Gillian Anderson wants us to find her G Spot
We’ll send you a myFT Daily Digest email rounding up the latest Cocktails & Drinks news every morning.
If you’re the parent of school-age children, you’ll probably be at least dimly aware of Prime – the drinks brand that’s lately been changing hands in playgrounds for up to £10 a time. Promoted by YouTube stars Logan Paul and KSI (subscribers: 24mn each), this range of sports and energy drinks is based on a sugar-free mix of coconut water, electrolytes, B vitamins and muscle-boosting BCAAs. Some varieties contain caffeine; flavours include Tropical Punch, Blue Raspberry and Grape. Think of it as the bastard child of Red Bull, Vita Coco and Lucozade.
It’s easy to sneer until you see the numbers – Paul claims Prime made $40mn in January alone. And the truth is consumers of all ages are increasingly thirsty for drinks that not only hydrate but make them smarter, stronger, leaner, meaner, and maybe give them a gentle buzz as well.
It’s triggered an explosion of “functional” drinks featuring adaptogenic and nootropic ingredients; plants that in some cases have been used for thousands of years to boost mood and cognitive performance. Trailblazers include the vermouth-like “social elixir” Three Spirit (and its wine alternative Blurred Vines) and Kin Euphorics, a rather woo-woo range of drinks backed by Bella Hadid that features everything from turmeric and the “aphrodisiac” damiana to complexion-brightening collagen. Fungtn is a non-alcoholic beer range laced with reishi, chaga and lion’s mane – adaptogenic fungi often used in meditation. HOP WTR is a hopped, non-alcoholic sparkling water brewed with nootropics and adaptogens.
“CBD soft drinks opened the floodgates for more experimental ingredients,” says Stuart Bale, founder of Crucible in east London, which has helped develop disruptive recipes for some of the world’s biggest brands. “Lion’s mane and cordyceps are very popular, and ashwagandha. People create ‘stacks’ of ingredients to get a wide range of benefits.”
Sex Education star Gillian Anderson’s cheeky new brand G Spot is an all-natural fizzy drinks range that promises to hit “the sweet spot between taste and functionality” (before you get too excited, it doesn’t claim to make you better in bed). “I’ve had a serious soft drink habit for the past 20 years, and I don’t drink enough water,” says Anderson, who is also teetotal. “I know sugar and caffeine are not good for me, but I haven’t found an alternative that has the same effect. So, I thought, ‘If what I’m looking for doesn’t exist, why don’t I make it?’”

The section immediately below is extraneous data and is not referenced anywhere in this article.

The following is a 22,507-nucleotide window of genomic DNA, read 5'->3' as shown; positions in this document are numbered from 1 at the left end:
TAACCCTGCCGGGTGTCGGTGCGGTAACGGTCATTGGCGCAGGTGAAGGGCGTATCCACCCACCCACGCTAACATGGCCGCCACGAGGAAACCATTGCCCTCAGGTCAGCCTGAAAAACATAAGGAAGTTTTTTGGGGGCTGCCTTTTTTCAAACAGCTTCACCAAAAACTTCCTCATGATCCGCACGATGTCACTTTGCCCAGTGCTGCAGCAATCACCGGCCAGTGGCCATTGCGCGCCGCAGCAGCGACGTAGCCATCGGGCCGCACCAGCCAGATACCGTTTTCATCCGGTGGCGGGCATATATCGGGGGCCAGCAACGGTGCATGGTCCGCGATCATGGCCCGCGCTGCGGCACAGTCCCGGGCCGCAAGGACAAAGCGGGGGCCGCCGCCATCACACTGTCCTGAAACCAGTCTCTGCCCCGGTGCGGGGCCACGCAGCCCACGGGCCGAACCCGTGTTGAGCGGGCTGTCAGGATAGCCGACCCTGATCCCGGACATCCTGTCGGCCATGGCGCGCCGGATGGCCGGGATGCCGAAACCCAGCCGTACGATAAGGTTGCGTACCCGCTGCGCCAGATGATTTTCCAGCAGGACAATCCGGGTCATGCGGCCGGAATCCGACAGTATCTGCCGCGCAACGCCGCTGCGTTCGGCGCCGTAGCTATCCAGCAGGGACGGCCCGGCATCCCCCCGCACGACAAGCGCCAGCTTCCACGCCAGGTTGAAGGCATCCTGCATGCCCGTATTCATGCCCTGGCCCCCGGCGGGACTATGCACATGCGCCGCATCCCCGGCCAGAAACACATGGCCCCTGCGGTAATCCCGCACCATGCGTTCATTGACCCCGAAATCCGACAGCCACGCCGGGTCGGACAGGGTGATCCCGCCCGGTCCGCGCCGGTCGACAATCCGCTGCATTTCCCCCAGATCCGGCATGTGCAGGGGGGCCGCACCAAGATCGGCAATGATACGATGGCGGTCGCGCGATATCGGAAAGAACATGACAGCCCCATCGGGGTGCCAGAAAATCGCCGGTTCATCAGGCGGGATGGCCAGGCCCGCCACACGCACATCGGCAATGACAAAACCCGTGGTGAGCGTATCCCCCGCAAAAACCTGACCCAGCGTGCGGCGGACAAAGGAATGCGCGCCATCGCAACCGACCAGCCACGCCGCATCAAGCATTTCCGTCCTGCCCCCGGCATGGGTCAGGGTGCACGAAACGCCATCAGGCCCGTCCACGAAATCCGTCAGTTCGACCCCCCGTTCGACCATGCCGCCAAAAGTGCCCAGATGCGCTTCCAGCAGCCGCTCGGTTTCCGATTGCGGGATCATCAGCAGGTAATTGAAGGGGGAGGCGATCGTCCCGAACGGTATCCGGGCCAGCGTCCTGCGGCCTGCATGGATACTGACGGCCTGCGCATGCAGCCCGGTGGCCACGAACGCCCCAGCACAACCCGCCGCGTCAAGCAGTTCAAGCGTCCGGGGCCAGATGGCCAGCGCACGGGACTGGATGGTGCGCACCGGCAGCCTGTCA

Made from a blend of fruit juices, botanicals, and no added sugar, G Spot comes in three varieties. Lift is a fruity, peppery blend, featuring mood-boosting theanine and bacopa; Protect is a fortifying mix of turmeric, chaga, lemon and ginger; Soothe contains apples, sage, calming reishi and ashwagandha. I’m not a big soda drinker but I liked them – they were refreshing and not too sweet, with a subtle spicy and/or bitter herbal bite. However, when it came to actual function they didn’t move the dial. Maybe 20 years as a drinks journalist have left me impervious to herbal highs.
The world’s leading market for new-wave functional drinks is North America. At non-alcoholic retailer Boisson, which has nine outlets across the States as well as an online store, business is brisk. “Demand is primarily coming from a mix of Gen Z consumers and imbibers who are looking for the ‘feel’ without the feel tomorrow,” says CEO Nick Bodkins. “But fully abstaining customers are a very small subset of our consumer base.”
When it comes to hero ingredients, l-theanine, a soothing amino acid found in tea leaves, is “a big one”, he says, along with “mushrooms and full-spectrum hemp”. Regulation is struggling to keep up with the pace of change – which can make brands’ claims very hard to prove. The quality of ingredients – and therefore the potency – can be erratic too, warns Professor Michael Heinrich of UCL School of Pharmacy. “Always ask yourself: do the producers provide evidence for the quality of their products and responsible and sustainable sourcing? Sadly many producers are not doing this.” He cites the example of the Rhodolia rosea plant, an adaptogen harvested in the wild, whose population has been decimated in the rush to meet demand.
Alas, I don’t think the plight of Rhodolia rosea will be keeping KSI awake at night. And if he is having trouble sleeping, it’s doubtless due to an overdose of Prime Blue Raspberry and far too much screen time.